If at times on their first two albums, Lightning Dust (2007) and Infinite Light (2009), Amber Webber and Joshua Wells allowed the distinctiveness of their sound to predominate over their original and rarely less than interesting musical ideas, here on Fantasy they demonstrate a more assured set of songwriting skills. The tentative nature of some tracks from the earlier albums (‘Days Go By’ hesitantly concluding Lightning Dust, for example) here gives way to more defined structural considerations, although anyone looking for 2013 versions of the sub-Sabbathisms from Black Mountain’s In the Future will look in vain here. The increased confidence the duo have as an intrinsic unit, rather than as simply an offshoot of Black Mountain, is clear on Fantasy.
At times, on the earlier Lightning Dust records, the over-use of vibrato verged on the lachrymose, in ‘When You Go’ from 2007 and ‘Dreamer’ (2009), reminding one of David Surkamp from 1970s Missouri band Pavlov’s Dog. Now, though, there is an impressive range of sounds. Particularly effective, for instance, is the echo of the Fender Rhodes piano sound Jack White created on ‘Missing Pieces’ on his Blunderbuss album. Intelligent and economical. All the more so for not drifting into the over-emphatic – an occasional worry on Lightning Dust.
Now, the sentiments remain just this side of earnest (‘Diamond’: “You hollowed me out into a love-lost frame”) with only an occasional straying into the overtly pleading (‘Reckless and Wild’: “So kiss me, you’re gone, and I will miss you like when our love first began”) that suggests Amber Webber has not yet fully put away childish things. Indeed, the good disparate ideas that didn’t always cohere in earlier songs that seemed worthy of further development (‘The Times’ on Infinite Light, for example) are here more effectively integrally fashioned in the style of the very best of those earlier compositions.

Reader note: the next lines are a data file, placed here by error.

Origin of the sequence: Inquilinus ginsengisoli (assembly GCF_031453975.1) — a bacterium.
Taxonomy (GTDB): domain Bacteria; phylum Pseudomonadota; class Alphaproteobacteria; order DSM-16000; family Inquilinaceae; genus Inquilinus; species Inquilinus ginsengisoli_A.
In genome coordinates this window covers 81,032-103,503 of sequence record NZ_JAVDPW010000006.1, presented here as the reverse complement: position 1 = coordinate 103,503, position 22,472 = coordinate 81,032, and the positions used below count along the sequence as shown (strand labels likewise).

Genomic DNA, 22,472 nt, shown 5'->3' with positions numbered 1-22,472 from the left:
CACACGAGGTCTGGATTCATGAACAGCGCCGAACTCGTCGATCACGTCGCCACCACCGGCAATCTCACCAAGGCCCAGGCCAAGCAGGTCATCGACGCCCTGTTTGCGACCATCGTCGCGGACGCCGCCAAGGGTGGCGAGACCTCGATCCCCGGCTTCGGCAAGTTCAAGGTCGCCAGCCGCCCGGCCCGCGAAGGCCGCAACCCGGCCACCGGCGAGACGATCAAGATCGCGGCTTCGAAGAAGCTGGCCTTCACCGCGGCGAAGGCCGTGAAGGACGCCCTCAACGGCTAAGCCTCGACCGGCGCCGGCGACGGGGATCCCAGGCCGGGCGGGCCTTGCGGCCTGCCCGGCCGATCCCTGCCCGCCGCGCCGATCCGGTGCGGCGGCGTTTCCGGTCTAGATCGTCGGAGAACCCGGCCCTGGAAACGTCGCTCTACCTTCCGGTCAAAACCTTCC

The thoughtful restraint of ‘Moon’ is thoroughly convincing, with the stripped-down arrangement carrying credibility, and conveying a sense that Lightning Dust recognise that keening vocals used sparingly produce disproportionately positive effects. At its best, Fantasy shows that Webber and Wells know well how to imply rather than state. This allows the forceful rhythms of ‘Loaded Gun’ to be particularly successful. The staccato “Fell drunk, loaded gun, swing it up high” is especially arresting. When the pair display their talents in apparently unselfconscious ways, such as on the lovely ‘In the City Tonight’, lines like “I stood by your bloody knife; / what ran through you, I felt it too” are genuinely affecting rather than gauche. They show they have an awareness of cadence as well as of rhythm on the spectral ‘Agatha’, allowing the song to rise above the everyday and the derivative.
Lightning Dust’s giving close attention to details of composition, resisting the temptation to stretch material or ideas too thinly, has brought about an album of ambition and maturity, of subtle shades of darkness and light, of promise fulfilled.